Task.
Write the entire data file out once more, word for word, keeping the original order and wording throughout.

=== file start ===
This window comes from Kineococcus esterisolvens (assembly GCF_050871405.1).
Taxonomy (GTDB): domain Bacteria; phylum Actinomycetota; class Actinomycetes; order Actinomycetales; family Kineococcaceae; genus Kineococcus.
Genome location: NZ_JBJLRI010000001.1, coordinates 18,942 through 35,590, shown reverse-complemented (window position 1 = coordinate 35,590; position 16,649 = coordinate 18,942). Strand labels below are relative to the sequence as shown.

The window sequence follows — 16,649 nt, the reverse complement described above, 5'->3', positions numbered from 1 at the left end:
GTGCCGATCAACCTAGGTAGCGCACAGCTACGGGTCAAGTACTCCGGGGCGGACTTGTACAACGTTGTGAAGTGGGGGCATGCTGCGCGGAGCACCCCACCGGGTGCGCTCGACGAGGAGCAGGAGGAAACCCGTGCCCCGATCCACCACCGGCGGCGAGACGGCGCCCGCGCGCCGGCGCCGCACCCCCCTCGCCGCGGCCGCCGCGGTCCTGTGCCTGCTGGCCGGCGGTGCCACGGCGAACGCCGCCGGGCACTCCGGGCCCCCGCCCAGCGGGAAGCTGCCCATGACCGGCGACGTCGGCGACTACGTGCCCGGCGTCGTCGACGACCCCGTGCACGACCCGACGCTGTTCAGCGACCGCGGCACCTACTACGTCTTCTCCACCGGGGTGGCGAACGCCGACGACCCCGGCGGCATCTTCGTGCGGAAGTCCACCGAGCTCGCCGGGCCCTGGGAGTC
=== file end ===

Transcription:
This window comes from Kineococcus esterisolvens (assembly GCF_050871405.1).
Taxonomy (GTDB): domain Bacteria; phylum Actinomycetota; class Actinomycetes; order Actinomycetales; family Kineococcaceae; genus Kineococcus.
Genome location: NZ_JBJLRI010000001.1, coordinates 18,942 through 35,590, shown reverse-complemented (window position 1 = coordinate 35,590; position 16,649 = coordinate 18,942). Strand labels below are relative to the sequence as shown.

The window sequence follows — 16,649 nt, the reverse complement described above, 5'->3', positions numbered from 1 at the left end:
GTGCCGATCAACCTAGGTAGCGCACAGCTACGGGTCAAGTACTCCGGGGCGGACTTGTACAACGTTGTGAAGTGGGGGCATGCTGCGCGGAGCACCCCACCGGGTGCGCTCGACGAGGAGCAGGAGGAAACCCGTGCCCCGATCCACCACCGGCGGCGAGACGGCGCCCGCGCGCCGGCGCCGCACCCCCCTCGCCGCGGCCGCCGCGGTCCTGTGCCTGCTGGCCGGCGGTGCCACGGCGAACGCCGCCGGGCACTCCGGGCCCCCGCCCAGCGGGAAGCTGCCCATGACCGGCGACGTCGGCGACTACGTGCCCGGCGTCGTCGACGACCCCGTGCACGACCCGACGCTGTTCAGCGACCGCGGCACCTACTACGTCTTCTCCACCGGGGTGGCGAACGCCGACGACCCCGGCGGCATCTTCGTGCGGAAGTCCACCGAGCTCGCCGGGCCCTGGGAGTC